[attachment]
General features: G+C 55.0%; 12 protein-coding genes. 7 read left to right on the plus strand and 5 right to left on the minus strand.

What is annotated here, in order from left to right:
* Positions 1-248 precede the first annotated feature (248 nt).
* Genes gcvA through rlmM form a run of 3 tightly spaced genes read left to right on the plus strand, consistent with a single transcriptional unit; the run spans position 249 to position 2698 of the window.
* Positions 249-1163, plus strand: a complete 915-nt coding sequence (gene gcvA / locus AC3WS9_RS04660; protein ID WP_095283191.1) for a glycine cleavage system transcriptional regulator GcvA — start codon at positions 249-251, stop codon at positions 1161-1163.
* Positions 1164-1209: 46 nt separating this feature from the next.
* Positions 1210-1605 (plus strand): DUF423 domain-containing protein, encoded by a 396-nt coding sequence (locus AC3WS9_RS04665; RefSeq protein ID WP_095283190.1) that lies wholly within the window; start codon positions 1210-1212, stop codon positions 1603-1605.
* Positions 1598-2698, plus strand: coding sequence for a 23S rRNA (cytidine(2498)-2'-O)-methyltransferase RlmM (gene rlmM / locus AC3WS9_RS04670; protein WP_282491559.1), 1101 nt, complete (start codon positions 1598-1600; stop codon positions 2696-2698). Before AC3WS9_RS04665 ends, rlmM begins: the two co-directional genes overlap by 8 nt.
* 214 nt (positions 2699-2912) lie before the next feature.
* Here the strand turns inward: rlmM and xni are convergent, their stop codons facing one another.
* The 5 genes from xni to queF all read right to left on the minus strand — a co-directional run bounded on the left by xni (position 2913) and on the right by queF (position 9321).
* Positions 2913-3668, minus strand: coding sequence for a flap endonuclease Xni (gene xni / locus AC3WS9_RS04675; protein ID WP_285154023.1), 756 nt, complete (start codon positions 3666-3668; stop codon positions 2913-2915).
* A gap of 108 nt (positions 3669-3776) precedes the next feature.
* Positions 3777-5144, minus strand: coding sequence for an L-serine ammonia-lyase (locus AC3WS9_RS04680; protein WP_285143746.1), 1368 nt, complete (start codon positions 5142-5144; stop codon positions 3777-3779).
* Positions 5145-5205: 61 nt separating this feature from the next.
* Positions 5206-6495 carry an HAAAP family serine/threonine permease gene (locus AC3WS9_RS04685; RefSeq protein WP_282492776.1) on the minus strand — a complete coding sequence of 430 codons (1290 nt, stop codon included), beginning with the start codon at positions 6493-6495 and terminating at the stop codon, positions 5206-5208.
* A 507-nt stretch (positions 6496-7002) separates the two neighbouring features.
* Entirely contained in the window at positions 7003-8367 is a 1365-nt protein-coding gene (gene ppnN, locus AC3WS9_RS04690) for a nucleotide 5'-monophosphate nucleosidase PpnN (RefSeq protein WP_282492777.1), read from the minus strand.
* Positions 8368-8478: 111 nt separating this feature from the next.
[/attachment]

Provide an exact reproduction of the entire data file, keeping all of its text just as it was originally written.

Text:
General features: G+C 55.0%; 12 protein-coding genes. 7 read left to right on the plus strand and 5 right to left on the minus strand.

What is annotated here, in order from left to right:
* Positions 1-248 precede the first annotated feature (248 nt).
* Genes gcvA through rlmM form a run of 3 tightly spaced genes read left to right on the plus strand, consistent with a single transcriptional unit; the run spans position 249 to position 2698 of the window.
* Positions 249-1163, plus strand: a complete 915-nt coding sequence (gene gcvA / locus AC3WS9_RS04660; protein ID WP_095283191.1) for a glycine cleavage system transcriptional regulator GcvA — start codon at positions 249-251, stop codon at positions 1161-1163.
* Positions 1164-1209: 46 nt separating this feature from the next.
* Positions 1210-1605 (plus strand): DUF423 domain-containing protein, encoded by a 396-nt coding sequence (locus AC3WS9_RS04665; RefSeq protein ID WP_095283190.1) that lies wholly within the window; start codon positions 1210-1212, stop codon positions 1603-1605.
* Positions 1598-2698, plus strand: coding sequence for a 23S rRNA (cytidine(2498)-2'-O)-methyltransferase RlmM (gene rlmM / locus AC3WS9_RS04670; protein WP_282491559.1), 1101 nt, complete (start codon positions 1598-1600; stop codon positions 2696-2698). Before AC3WS9_RS04665 ends, rlmM begins: the two co-directional genes overlap by 8 nt.
* 214 nt (positions 2699-2912) lie before the next feature.
* Here the strand turns inward: rlmM and xni are convergent, their stop codons facing one another.
* The 5 genes from xni to queF all read right to left on the minus strand — a co-directional run bounded on the left by xni (position 2913) and on the right by queF (position 9321).
* Positions 2913-3668, minus strand: coding sequence for a flap endonuclease Xni (gene xni / locus AC3WS9_RS04675; protein ID WP_285154023.1), 756 nt, complete (start codon positions 3666-3668; stop codon positions 2913-2915).
* A gap of 108 nt (positions 3669-3776) precedes the next feature.
* Positions 3777-5144, minus strand: coding sequence for an L-serine ammonia-lyase (locus AC3WS9_RS04680; protein WP_285143746.1), 1368 nt, complete (start codon positions 5142-5144; stop codon positions 3777-3779).
* Positions 5145-5205: 61 nt separating this feature from the next.
* Positions 5206-6495 carry an HAAAP family serine/threonine permease gene (locus AC3WS9_RS04685; RefSeq protein WP_282492776.1) on the minus strand — a complete coding sequence of 430 codons (1290 nt, stop codon included), beginning with the start codon at positions 6493-6495 and terminating at the stop codon, positions 5206-5208.
* A 507-nt stretch (positions 6496-7002) separates the two neighbouring features.
* Entirely contained in the window at positions 7003-8367 is a 1365-nt protein-coding gene (gene ppnN, locus AC3WS9_RS04690) for a nucleotide 5'-monophosphate nucleosidase PpnN (RefSeq protein WP_282492777.1), read from the minus strand.
* Positions 8368-8478: 111 nt separating this feature from the next.